Paycheck won't let you even put things on lay-a-way? Buy an item or two now and get another item or two next payday. There's nothing wrong with nickel-and-diming it. The idea is to have it assembled by the time disaster does strike, but I guess it's better to have some of the stuff put aside than to have nothing at all and be caught, as we say in the South, "with yer britches down."

You'll need a container to put it all in. While moving, I've had great success with those large plastic storage bins you can find in just about any department store. You can put almost anything in those things. I've found Wal-Mart and Big Lots to have the cheapest. A 30-gallon** version is about $4.00 and a 10-15 gallon one is about $3.50. The bins come molded with handles on the ends, so carrying is a breeze, and the lids snap shut and are designed so that the bins are stackable. The apartment is full of the ones we've brought from the storage unit and I plan to buy more as funds permit.

The only other advice I guess I have is to always think in worst-case scenarios, then think of ways to avoid or get out of them. I've noted the safe points in the apartment during a tornado (the downstairs bathroom and the laundry closet seem to fit the bill), nearby bodies of water in case of flood (two retention ponds, one near the front yard, and a stream where I guess all the geese are coming from) and alternate routes to avoid the water, and thought of at least two ways out of the apartment and out of town (we're not far from a major thoroughfare and a major highway.) If nothing else, think of somewhere nearby to run, just in case (a major manufacturer has a plant nearby, if we have to bolt fast.)

It's even more imperative that any homeless reading this also think about preparation. Plot a quick way out of the area, if nothing else, and notice any nearby solid structures where you can take shelter. Those of you who are sleeping under overpasses should take special note of the sky when storms get bad. The notion that an overpass is a safe place in a tornado has sadly been proven a myth. It may be the same in a powerful enough hurricane too.

We don't get many earthquakes around here, so I have no specific advice for that. I imagine the contents of your kit are good use in the aftermath of quakes as well, if it was powerful enough to hinder immediate rescue.

Speaking of rescue, one lesson I learned from Katrina, even though she didn't hit us directly, is that you cannot, should not rely on FEMA to take care of you. FEMA has been exposed as one of the most bumbling outfits ever, and the news of their screwups during and after Katrina just keep coming to this day. In fact, I would go so far as to say assume help is not forthcoming and you'll be on your own, and assemble you kit with that in mind. then, if help does come, it'll be even more of a welcome sight.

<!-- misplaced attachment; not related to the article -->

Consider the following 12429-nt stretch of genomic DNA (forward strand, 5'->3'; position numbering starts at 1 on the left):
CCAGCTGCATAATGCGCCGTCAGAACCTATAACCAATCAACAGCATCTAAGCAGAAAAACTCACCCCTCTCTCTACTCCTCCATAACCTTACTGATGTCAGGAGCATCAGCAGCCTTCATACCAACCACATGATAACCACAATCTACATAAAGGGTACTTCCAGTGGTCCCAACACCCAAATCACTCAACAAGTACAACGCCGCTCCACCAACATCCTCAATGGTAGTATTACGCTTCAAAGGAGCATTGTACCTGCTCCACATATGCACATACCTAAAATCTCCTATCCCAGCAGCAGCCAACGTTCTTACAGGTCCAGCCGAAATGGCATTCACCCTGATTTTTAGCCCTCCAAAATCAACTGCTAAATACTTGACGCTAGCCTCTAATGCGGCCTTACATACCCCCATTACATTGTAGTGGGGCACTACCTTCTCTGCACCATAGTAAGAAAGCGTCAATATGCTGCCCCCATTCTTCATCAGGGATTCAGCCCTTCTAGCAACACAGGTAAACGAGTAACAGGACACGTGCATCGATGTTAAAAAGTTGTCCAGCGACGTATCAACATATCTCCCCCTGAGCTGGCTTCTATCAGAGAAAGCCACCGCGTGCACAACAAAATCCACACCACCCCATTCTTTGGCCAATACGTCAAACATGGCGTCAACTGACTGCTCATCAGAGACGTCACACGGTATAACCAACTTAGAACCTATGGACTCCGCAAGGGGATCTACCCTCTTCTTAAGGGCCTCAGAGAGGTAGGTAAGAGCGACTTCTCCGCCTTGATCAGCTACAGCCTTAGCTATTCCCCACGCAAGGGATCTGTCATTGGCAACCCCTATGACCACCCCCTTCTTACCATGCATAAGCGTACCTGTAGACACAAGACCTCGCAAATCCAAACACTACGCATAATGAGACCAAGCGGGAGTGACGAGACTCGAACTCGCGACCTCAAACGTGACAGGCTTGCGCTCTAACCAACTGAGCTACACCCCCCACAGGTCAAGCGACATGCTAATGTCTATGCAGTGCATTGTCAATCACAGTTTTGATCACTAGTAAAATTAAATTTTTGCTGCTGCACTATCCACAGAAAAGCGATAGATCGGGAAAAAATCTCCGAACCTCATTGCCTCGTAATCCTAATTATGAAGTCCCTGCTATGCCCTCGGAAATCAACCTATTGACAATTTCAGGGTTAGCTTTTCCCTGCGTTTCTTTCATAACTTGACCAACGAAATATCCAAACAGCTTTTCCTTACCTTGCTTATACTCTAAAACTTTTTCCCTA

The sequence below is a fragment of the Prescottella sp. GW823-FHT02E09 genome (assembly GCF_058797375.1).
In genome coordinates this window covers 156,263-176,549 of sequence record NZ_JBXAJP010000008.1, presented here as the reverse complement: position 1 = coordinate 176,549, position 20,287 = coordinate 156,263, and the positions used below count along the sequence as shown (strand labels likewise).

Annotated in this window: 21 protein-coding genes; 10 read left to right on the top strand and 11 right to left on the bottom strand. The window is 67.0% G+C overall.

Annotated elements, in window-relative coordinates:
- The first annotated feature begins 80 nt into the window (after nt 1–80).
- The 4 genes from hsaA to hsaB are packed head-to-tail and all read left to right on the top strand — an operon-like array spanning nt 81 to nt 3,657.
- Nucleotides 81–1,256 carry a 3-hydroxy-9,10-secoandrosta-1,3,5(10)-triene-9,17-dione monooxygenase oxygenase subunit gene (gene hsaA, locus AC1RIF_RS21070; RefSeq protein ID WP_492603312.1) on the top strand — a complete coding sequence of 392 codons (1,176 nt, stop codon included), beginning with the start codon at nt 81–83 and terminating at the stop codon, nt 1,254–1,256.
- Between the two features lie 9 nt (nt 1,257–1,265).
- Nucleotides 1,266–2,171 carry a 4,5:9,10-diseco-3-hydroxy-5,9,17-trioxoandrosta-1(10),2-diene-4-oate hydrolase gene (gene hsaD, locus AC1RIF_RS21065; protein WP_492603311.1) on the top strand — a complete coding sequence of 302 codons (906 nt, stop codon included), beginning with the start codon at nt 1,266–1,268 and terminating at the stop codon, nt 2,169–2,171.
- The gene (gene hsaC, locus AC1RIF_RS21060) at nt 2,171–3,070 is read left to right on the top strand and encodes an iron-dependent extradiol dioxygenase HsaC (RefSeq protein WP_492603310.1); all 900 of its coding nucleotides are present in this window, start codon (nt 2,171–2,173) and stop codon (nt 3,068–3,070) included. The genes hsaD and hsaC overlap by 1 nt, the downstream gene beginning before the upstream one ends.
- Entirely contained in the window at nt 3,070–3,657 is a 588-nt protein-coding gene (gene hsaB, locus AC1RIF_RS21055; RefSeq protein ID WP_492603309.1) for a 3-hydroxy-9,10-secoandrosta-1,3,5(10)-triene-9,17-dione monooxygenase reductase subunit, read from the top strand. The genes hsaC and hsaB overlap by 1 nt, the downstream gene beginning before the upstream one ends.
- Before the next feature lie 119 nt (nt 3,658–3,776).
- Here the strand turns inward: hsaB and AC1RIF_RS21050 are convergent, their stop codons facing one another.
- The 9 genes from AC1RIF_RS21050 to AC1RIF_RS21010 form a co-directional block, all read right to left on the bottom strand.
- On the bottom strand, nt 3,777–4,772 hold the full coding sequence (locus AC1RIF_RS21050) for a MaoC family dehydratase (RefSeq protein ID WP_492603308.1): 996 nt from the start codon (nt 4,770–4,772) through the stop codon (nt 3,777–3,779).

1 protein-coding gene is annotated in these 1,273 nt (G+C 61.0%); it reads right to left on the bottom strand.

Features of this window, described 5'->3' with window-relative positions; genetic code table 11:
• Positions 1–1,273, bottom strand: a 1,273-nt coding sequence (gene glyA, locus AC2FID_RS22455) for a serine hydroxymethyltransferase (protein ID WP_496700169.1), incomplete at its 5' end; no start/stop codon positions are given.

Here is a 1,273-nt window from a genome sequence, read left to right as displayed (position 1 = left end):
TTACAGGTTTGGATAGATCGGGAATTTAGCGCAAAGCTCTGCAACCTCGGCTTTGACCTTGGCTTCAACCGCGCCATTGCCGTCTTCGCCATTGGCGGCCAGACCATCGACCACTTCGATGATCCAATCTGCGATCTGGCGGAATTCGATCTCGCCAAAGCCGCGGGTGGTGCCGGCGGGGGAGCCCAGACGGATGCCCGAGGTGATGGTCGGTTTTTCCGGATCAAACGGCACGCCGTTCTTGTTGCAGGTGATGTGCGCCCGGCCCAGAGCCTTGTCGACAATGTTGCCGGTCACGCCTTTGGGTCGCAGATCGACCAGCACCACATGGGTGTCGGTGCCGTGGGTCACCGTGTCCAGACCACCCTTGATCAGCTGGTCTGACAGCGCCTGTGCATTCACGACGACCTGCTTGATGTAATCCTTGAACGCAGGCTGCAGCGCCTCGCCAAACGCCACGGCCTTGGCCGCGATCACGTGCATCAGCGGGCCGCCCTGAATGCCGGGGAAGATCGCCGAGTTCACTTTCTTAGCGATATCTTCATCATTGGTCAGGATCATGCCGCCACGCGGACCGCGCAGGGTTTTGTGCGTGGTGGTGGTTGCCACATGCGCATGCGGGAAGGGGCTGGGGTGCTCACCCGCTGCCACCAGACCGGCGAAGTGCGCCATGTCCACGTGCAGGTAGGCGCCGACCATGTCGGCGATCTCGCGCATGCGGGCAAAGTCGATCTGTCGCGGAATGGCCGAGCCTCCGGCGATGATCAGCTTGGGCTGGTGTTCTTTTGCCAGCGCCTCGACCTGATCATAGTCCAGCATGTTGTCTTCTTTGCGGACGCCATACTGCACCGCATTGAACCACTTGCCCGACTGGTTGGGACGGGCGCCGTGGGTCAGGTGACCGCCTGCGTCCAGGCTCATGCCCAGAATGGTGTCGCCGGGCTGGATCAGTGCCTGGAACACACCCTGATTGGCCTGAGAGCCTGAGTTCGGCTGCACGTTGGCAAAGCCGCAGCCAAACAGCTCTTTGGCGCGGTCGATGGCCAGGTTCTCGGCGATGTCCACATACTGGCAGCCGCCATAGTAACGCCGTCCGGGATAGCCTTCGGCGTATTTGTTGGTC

I'm not promoting myself as an expert here, and some of what I'm putting out may just be hot air. Either way, I hope you and I never have to put any of it to the test, but remember the old adage: "Expect the best, but prepare for the worst.

Just my $0.02.

*I know many people swear by Target, but I've found that Wal-mart's and K-Mart's prices are cheaper and they have a better selection. YMMV, of course.

**An apology to any friends still reading from Europe and other areas that use the metric system. I've used imperial measures all my life, so it's just easier for me. There are conversion tables and software online to convert any measures you're not already familiar with.



Alberto and Me

The remnants of Tropical Storm Alberto came to town yesterday, and he brought a lot of rain with him. Greensboro must've been at the fringe of the system becuase it started raining sometime Tuesday night and kept up a steady beat all Wednesday morning, not stopping until early afternoon. I had cracked the window the night before to get some fresh air into the room, and was greeted to the sound of rain falling on the roof the next morning.

I've always loved rainy days. Maybe I'm just weird, but I love the gloom of the thick clouds, the sound of the rain as it falls on the roof and the concrete, the mist, the coolness, and the stillness. Rainfall is one thing I can always count on to soothe me to sleep and keep the Beast at bay. Especially under a tin roof, like houses used to have in this part of the country. I will never forget the sound of the rain on my grandmother's tin roof. Hearing that sound never fails to bring back very pleasant memories. I pity people who've never heard the sound.

I even like watching thunderstorms* through the door, although as I've aged, I've learned not to get too insane about it. Watching the lightning and seeing the rain beat everything into submission under a canopy of cloud-supplied gloom is one of those moments I live for. But I'm old enough now to recognize the danger when the lightning gets a little too bright, the thunder gets a little too loud and the show on TV gets replaced by a worried-looking meteorologist standing in front of multi-colored maps. Then it's time to close the door and listen out for sounds of a freight train.**